Minister wanted to wait

Inspectorate surprised by UvA’s cap on international students

Internationalisering: taal Foto: Shutterstock, illustratie DUB
Illustration: Shutterstock / DUB

For years, UvA was a popular university among international students, but now it says it can no longer cope with the number of students from abroad (link in Dutch, Ed.). This led the university to take action in anticipation of a new law designed to give the higher education sector more mechanisms to contain the influx of international students. UvA’s Executive Board introduced a quota for the English-taught track of its Bachelor’s programme in Psychology, with the aim to increase the proportion of Dutch students in the programme.

As reported by the Dutch newspaper Het Parool, the measure proved effective: the proportion of Dutch-speaking freshers in the Psychology programme rose from 29 to 53 percent. Geert ten Dam, President of UvA's Executive Board, is positive about the measure. “We have been asking for this for a long time”, she tells the paper, “and the results show that universities can use this measure to regulate their intake if necessary.”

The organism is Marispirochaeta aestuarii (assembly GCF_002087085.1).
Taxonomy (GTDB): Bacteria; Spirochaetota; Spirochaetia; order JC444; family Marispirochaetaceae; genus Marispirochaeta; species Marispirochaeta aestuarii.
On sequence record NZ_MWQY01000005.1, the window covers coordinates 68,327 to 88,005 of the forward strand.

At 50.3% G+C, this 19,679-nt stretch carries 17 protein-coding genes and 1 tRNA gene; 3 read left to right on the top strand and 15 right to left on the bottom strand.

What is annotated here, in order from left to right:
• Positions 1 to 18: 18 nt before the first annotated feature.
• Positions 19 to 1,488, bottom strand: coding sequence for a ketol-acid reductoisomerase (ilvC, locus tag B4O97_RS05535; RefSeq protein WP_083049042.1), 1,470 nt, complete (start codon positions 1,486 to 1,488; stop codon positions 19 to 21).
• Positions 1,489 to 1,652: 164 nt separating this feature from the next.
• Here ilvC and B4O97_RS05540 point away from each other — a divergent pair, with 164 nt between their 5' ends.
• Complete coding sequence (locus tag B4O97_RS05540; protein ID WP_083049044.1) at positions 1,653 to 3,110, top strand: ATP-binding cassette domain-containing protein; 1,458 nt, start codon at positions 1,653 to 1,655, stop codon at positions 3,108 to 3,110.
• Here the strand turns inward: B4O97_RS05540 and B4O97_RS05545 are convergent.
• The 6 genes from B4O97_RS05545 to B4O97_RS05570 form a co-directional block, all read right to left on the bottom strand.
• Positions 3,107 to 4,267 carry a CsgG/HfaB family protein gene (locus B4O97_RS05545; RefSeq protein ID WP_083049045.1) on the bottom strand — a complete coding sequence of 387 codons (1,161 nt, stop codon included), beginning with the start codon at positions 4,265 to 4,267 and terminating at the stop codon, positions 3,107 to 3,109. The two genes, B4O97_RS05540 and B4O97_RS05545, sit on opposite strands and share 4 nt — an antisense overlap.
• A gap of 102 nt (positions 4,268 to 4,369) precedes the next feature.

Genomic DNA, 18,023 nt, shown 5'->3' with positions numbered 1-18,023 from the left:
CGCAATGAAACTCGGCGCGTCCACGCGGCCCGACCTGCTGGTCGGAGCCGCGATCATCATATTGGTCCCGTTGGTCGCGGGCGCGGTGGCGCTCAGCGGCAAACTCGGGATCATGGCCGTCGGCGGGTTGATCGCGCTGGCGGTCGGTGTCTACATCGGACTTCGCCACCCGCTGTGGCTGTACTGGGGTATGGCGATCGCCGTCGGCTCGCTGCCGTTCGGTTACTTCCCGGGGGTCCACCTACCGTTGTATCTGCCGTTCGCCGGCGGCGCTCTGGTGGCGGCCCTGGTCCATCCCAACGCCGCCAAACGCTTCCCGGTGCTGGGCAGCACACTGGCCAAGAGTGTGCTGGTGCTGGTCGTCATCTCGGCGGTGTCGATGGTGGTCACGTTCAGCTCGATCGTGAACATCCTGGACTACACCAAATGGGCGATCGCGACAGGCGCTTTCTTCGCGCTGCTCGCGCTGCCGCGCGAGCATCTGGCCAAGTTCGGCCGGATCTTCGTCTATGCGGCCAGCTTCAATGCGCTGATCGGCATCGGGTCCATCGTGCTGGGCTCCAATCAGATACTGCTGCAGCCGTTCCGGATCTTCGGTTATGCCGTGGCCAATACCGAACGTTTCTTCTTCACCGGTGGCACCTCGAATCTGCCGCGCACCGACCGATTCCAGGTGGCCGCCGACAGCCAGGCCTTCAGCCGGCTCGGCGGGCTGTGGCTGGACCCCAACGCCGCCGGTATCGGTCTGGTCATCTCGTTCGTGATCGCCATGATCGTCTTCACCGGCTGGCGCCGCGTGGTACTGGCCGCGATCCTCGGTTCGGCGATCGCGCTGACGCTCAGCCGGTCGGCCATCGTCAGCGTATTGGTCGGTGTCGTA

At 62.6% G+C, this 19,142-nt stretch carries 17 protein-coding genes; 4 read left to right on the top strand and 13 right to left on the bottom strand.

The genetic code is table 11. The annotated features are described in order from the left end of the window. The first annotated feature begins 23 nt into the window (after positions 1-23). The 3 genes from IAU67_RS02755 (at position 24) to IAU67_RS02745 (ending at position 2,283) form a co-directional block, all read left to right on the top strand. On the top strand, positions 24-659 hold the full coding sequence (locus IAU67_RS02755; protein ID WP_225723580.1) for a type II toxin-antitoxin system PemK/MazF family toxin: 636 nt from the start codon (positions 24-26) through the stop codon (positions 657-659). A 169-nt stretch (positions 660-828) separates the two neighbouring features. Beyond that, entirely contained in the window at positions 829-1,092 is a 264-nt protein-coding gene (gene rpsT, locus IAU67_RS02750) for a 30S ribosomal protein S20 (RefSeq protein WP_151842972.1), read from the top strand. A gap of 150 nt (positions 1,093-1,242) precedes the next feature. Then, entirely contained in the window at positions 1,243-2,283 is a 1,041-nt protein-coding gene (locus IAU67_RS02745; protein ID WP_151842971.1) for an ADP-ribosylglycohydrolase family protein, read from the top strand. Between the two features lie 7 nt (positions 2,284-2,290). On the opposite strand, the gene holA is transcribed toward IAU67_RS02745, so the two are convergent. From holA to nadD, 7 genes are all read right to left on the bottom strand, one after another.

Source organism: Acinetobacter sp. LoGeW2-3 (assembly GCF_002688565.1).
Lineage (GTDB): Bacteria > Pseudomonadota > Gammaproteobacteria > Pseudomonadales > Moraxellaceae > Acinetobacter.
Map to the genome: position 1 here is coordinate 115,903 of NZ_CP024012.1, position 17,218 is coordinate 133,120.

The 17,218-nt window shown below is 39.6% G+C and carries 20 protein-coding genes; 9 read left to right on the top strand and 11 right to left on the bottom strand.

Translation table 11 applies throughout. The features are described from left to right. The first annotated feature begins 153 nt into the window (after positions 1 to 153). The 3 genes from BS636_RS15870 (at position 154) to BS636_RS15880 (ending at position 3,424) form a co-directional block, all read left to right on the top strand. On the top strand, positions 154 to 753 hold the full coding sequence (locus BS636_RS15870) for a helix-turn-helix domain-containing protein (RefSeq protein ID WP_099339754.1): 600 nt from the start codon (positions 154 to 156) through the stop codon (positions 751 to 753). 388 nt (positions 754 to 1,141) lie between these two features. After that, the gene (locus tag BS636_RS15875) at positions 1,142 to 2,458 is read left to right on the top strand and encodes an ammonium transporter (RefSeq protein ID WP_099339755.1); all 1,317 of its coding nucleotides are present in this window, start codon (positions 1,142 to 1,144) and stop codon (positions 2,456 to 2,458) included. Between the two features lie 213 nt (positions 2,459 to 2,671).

Unexpected Robbert Dijkgraaf, the outgoing Minister of Education of the Netherlands, wanted universities to wait until the law was amended before taking action. His bill intends to provide higher education institutions with tools to limit international admissions, including a student quota for English-taught tracks. Selecting students on the basis of nationality or language is currently not allowed. But UvA went ahead regardless. 

A spokesperson for the inspectorate said it didn't expect the university to carry out its plans, given the minister’s objections. “We thought they were simply stating their aims. But now, it looks like they have also acted on them. We are currently considering what to do about the situation.”